- Lifetime European maps and RDS-TMC traffic
- Packed with features
- 5in display and premium build
- Full range of Live Services are expensive
- Smartphone Link is Android only
- Combined destination search covers local addresses only
Review Price £226.20
Garmin nuvi 3590 LMT Review - Design and Smartphone Link
IntroductionGarmin was a little later than TomTom to add live interactive mobile data services to its sat-navs, and hasn't had the same success with the concept either. The Garmin nuvi 3590 LMT is the latest in the line, following on from the
Garmin nuvi 1690 and Garmin nuLink 2320, both of which have built-in mobile data connections. However, the Garmin nuvi 3590 LMT takes a slightly different tack to previous models, piggybacking off your smartphone, which saves Garmin having to pay for the mobile data connection, but brings some useful extra features.
Garmin nuvi 3590 LMT DesignEven without the live services, this is an extremely fully featured sat-nav. The Gamin nuvi 3590 LMT sports a 5-inch screen and a classy body, with a solid build and an attractive chrome bezel with Garmin-branded spur. It's not as slim as the amazingly skinny Garmin nuvi 3790 T, but this is still a very attractive device. The mount is designed for ease of use. The car power adapter plugs into the mount, so you can slot the sat-nav in to connect power as well. RDS-TMC traffic reception is built into the power cable, although you have to route the antenna around your car's windscreen for the best reception, using the supplied attachments. There's a speaker in the mount to improve audio quality, too. But many more features can be added via the Smartphone Link.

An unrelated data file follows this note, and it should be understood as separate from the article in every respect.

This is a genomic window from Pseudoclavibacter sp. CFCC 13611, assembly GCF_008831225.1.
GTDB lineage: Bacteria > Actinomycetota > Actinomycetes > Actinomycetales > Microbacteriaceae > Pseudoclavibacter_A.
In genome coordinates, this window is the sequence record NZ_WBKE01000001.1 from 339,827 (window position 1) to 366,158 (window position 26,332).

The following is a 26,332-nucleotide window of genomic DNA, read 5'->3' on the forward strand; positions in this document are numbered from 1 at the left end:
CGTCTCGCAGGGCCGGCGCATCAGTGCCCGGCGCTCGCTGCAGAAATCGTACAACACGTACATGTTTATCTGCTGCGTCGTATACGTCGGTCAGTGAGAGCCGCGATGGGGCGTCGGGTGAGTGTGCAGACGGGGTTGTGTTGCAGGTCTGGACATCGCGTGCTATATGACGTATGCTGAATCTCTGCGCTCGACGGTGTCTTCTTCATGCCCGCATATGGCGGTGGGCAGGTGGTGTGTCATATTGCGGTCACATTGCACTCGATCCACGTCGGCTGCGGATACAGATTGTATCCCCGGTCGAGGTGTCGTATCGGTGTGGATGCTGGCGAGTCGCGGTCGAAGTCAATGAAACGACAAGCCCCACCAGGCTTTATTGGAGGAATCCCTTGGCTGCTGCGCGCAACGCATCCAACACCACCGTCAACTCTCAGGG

Garmin nuvi 3590 LMT Smartphone LinkTo use the Smartphone Link features of the Garmin nuvi 3590 LMT, you need to install an app on your smartphone, and this brings us to the first bit of bad news - the app is Android only. So all of those looking to escape the woes of the iOS 6 incorporated Apple Maps with a standalone Garmin sat-nav will only be able to use the base unit's features. Android users will gain a slew of new capabilities, however.
Once the app and sat-nav are paired via Bluetooth, you can subscribe to a range of Live Services. These include Garmin's 3D Live Traffic, the company's competitor to TomTom's HD Traffic, for £19.99. You can get an Advanced weather service, Dynamic Parking, Fuel Prices, Safety Cameras and photoLive for £8.45 each. PhotoLive is Garmin's unique service whereby you can see the view from roadside traffic cameras, and decide for yourself how bad the jam really is. All of these services are served to the Garmin nuvi 3590 LMT rather than your phone - the latter just acts as a tethered data conduit.
Even if you don't subscribe to any of the Live Services, the Smartphone Link is well worth getting. With the two devices paired, you can use your phone to tell the sat-nav to calculate a route to a saved favourite or recent destination, and find parking near your current location. It's a little annoying that you can't use the phone connection to search addresses and set up new destinations, other than finding parking and ones already saved on the sat-nav itself. But these are still useful features, particularly so someone else in the car can configure things for you whilst you concentrate on driving. You can also share destinations via a host of services, including email, Facebook, Google Plus and Twitter. The Smartphone Link isn't limited to the Garmin nuvi 3590 LMT, either - a selection of other Bluetooth-equipped Garmin models support the service as well.
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